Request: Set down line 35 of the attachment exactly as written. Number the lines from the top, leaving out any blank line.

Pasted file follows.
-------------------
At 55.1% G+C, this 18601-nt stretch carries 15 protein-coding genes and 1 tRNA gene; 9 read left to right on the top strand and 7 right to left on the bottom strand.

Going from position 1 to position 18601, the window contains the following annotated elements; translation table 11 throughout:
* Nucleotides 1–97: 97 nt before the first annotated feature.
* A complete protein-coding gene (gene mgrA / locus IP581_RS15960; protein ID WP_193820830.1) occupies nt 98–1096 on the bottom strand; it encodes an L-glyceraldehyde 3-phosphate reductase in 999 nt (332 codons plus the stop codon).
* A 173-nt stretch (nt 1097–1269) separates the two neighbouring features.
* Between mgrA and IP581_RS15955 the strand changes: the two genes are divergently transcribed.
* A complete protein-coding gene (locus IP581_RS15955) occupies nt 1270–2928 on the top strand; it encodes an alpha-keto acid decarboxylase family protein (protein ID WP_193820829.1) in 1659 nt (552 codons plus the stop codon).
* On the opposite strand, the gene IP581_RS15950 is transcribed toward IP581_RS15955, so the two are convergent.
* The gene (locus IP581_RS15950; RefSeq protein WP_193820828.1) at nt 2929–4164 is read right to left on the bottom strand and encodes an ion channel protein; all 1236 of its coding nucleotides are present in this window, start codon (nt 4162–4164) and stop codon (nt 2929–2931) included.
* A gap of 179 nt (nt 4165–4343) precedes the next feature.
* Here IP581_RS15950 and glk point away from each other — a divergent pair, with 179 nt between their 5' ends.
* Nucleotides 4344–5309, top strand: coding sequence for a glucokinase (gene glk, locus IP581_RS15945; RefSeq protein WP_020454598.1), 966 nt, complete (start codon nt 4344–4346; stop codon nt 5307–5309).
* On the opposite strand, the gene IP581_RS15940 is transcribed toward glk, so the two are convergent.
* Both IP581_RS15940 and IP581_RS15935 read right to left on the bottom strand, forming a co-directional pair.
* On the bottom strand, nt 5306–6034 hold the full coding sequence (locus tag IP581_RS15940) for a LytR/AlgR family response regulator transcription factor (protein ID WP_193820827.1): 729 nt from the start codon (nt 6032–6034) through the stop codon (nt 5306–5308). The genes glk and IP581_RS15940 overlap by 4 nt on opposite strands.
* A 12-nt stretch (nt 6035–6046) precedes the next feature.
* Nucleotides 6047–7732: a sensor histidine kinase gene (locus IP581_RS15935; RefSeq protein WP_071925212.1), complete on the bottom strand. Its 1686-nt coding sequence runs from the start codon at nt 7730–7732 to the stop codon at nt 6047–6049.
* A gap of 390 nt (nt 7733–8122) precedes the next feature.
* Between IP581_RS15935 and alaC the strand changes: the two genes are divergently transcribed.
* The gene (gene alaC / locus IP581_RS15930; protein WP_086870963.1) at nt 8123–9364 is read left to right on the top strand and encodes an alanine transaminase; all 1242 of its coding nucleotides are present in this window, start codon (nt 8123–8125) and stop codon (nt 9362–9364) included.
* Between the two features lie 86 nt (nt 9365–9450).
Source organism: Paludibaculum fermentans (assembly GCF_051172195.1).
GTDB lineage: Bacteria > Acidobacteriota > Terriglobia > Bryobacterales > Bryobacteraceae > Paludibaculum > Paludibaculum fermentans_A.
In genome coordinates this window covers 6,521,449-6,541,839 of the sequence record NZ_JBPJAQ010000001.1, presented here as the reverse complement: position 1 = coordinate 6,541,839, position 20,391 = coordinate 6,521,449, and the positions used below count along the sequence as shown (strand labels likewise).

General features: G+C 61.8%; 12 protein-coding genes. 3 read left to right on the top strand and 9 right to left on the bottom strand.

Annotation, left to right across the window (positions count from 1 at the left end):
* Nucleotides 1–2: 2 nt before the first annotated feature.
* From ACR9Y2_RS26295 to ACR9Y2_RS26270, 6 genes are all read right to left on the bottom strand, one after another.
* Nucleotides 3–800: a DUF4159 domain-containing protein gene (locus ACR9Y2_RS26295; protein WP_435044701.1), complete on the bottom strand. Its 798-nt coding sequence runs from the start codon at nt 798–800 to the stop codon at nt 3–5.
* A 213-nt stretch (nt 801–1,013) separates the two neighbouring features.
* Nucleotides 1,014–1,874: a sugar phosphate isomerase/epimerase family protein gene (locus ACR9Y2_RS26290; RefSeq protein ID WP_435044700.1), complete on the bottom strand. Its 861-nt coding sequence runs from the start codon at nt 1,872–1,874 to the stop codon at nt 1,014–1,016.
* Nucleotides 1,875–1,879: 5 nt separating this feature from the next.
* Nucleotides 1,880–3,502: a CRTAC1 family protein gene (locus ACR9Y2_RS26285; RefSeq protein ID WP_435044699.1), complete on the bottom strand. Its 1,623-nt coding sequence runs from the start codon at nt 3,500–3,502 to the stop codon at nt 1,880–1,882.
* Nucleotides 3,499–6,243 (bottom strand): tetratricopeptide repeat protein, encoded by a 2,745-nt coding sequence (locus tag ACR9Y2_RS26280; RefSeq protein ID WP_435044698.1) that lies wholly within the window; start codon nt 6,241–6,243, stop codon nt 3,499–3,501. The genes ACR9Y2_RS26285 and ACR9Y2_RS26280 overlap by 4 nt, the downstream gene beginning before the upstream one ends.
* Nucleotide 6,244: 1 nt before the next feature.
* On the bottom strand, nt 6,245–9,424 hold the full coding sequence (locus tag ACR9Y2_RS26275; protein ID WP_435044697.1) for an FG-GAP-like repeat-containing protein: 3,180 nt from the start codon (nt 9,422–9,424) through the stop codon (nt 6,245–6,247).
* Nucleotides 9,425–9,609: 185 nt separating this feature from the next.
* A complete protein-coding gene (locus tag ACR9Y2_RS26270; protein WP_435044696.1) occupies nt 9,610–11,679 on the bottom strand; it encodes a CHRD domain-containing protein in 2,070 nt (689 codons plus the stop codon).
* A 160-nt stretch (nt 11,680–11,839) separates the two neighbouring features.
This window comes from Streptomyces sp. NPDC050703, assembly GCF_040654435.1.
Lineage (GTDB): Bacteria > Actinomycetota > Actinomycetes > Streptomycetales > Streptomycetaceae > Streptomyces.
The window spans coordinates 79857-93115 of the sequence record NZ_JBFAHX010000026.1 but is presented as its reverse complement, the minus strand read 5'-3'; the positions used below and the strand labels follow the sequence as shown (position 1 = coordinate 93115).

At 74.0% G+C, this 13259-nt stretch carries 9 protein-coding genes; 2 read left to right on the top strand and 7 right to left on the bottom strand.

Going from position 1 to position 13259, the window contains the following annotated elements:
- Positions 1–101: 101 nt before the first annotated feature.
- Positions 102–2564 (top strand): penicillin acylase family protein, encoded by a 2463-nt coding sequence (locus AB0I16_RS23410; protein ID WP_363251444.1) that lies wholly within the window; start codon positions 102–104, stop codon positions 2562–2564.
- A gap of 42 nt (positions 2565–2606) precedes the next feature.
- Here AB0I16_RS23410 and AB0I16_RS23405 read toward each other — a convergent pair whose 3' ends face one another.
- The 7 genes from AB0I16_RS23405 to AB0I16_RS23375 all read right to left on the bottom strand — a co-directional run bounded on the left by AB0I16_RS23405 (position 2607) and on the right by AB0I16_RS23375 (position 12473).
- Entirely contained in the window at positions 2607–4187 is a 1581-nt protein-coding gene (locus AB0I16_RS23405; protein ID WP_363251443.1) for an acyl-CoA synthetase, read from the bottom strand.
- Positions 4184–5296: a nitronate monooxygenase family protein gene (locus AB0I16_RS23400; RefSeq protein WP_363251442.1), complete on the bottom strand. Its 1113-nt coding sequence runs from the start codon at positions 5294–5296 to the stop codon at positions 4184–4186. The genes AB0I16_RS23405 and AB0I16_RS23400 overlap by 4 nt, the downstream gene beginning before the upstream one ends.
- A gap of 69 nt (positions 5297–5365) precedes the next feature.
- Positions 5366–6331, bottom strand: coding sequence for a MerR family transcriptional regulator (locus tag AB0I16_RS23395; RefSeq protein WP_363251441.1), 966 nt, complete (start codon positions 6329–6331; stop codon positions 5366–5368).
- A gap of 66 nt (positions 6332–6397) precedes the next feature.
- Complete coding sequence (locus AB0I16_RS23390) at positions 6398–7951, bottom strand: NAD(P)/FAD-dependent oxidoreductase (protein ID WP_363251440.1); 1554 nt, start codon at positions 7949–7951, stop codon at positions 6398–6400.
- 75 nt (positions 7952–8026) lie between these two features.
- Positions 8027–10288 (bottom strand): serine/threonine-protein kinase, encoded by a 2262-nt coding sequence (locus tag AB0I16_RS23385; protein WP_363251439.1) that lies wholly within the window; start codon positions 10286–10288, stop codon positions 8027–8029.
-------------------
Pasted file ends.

* Nucleotide 6,244: 1 nt before the next feature.